Part of Lesson Plan: The Trailer Park
Activity Overview / Details
Read the following definition to your students:
Trailers are film advertisements for films that will be released in the near future. The term "trailer" comes from their having originally been shown at the end of a film. However, that idea did not last long, because patrons tended to leave the theater after the films ended, and would never see any of the trailers. Trailers are now shown before the film begins. For many movie goers viewing trailers for upcoming movies is a part of the movie experience that they really enjoy.
Next, pass out or give access to the document titled: "What is a trailer?"
Have students read through the document and discuss and answer any questions they might have.
How Hollywood film studios use a range of techniques and persuasive strategies when creating a movie trailer to try and entice the audience to theatres to see their latest blockbuster.
Most students already know something about persuasive writing and persuasive arguments. (e.g. what techniques do writers use to convince us of something?) Almost all english classes have assigned this type of persuasive paper to their students at some point in time. Students might also have previously studied persuasion via advertising. It would be a good idea to review elements of persuasion before moving on into this lesson.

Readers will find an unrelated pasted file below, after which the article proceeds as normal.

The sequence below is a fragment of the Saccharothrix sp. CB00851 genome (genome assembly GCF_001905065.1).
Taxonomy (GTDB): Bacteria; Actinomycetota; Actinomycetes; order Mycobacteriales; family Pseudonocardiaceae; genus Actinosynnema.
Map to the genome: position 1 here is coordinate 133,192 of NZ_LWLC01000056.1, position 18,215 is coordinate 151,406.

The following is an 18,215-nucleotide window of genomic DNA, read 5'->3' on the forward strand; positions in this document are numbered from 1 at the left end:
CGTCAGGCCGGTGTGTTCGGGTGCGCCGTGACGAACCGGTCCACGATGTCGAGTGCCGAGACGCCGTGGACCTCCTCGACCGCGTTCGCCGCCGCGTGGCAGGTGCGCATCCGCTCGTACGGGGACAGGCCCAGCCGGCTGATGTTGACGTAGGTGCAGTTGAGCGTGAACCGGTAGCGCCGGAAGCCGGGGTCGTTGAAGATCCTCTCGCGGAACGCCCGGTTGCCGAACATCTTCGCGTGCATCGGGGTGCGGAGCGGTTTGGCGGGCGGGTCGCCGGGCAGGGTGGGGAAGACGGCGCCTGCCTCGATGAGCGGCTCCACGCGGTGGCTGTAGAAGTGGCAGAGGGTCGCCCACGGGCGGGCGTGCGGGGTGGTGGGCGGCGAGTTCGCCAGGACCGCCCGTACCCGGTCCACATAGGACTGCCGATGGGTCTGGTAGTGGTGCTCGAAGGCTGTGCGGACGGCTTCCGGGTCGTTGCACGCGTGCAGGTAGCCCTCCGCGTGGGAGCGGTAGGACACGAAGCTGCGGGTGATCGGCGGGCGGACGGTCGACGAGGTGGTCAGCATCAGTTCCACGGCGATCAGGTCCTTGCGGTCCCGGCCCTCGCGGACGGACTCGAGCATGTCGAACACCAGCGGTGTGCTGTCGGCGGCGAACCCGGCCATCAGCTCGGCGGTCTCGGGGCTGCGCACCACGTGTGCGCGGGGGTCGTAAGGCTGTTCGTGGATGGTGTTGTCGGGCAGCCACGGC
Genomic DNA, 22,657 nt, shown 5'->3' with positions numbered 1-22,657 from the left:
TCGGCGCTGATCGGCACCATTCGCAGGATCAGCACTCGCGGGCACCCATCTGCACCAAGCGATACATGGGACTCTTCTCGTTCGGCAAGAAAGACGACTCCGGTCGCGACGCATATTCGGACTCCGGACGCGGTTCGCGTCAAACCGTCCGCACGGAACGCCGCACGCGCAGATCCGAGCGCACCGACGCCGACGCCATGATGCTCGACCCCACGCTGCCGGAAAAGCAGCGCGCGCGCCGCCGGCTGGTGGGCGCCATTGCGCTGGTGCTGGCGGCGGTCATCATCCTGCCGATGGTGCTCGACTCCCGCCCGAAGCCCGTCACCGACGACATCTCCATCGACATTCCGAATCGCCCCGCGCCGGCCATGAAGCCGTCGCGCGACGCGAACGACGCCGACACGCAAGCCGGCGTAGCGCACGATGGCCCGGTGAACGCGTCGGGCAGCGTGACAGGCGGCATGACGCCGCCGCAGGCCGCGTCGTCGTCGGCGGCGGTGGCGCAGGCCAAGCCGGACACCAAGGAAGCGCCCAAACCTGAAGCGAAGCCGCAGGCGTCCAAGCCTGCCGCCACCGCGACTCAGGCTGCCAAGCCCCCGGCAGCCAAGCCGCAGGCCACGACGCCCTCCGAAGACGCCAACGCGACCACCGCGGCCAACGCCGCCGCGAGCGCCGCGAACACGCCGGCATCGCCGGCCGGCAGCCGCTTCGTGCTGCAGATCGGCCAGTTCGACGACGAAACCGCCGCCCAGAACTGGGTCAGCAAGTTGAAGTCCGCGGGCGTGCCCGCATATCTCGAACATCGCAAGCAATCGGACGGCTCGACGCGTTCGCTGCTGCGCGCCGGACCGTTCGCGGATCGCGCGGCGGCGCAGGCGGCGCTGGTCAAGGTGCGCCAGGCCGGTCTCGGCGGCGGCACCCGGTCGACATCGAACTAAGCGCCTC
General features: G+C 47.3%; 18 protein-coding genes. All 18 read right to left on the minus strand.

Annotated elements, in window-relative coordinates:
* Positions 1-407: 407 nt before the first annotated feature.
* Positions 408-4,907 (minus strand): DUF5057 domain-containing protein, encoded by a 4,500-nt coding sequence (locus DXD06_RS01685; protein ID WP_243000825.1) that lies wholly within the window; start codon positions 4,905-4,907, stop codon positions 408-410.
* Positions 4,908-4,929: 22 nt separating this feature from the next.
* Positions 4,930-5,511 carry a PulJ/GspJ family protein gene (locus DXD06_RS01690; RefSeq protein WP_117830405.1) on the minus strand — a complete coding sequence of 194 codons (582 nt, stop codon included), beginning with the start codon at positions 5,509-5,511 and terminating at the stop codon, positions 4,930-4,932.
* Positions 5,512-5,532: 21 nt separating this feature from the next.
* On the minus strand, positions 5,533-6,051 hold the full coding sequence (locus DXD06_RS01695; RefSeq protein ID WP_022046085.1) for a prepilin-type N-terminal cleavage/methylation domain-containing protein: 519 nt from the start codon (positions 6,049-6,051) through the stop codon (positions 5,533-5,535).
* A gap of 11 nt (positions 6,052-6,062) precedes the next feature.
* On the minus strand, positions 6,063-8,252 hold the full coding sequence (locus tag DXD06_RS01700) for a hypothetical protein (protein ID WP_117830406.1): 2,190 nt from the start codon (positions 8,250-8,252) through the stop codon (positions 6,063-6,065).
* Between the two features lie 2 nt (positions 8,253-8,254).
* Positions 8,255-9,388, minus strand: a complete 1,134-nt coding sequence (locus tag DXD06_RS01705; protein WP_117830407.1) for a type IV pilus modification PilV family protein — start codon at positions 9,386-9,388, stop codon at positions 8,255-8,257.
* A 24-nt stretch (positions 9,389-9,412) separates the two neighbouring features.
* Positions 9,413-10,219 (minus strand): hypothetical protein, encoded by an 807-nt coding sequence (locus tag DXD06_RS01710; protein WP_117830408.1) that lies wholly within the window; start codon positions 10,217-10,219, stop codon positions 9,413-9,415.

Persuasion occurs when a person causes someone else to change. The change may either be to their inner mental systems or to their external behavior. Inner systems include values, attitude, beliefs, schema, goals. The change may creation of something new, or extinguishing or modifying something that already exists.
Elements of persuasion include:
- Intent: We usually persuade intentionally, but we can also accidentally persuade. In fact every interpersonal interaction causes a change to both parties.
- Coercion: Coercion gains compliance, where behavior is changed, but without any internal commitment or change of inner mental systems (in fact these may be strengthened in the opposite direction).
- Context: A changed behavior may be constrained to limited context.
- Plurality: You can persuade one person or many people. You can even persuade just yourself.
- Presence: You can be physically with the other person (allowing maximum communication) or communicating via such as the telephone or written words.
- Media: Communication may be done via a range of media.
Most students are aware that film is a medium that has a language all its own? Elements of film need to be understood by students, after which they will become "active" rather "passive viewers" of film. For example, certain camera angles will be used for certain purposes; specific music will convey an emotion; lighting can be manipulated for effect. Everything is created for a reason and has meaning.
Most students are comfortable with film and understand its power. By high school, they have watched hundreds of movies and television shows and unconsciously understand the basic tools and conventions of the medium. Although they may still treat it primarily as entertainment, they can often be sophisticated interpreters of the main components of a good film. They know -- often without knowing they know -- that the close-up on an actor's face signifies something different emotionally from a long shot of an actor across a distance. They know that certain kinds of music indicate that a dramatic event is about to happen, and they know that 'fuzzy' camerawork can signal a dream sequence or flashback in which we are inside a particular character's mind or point of view.
At this point I conclude my first day of " The Trailer Park."
Materials / Resource
- What is a trailer? [ Download ]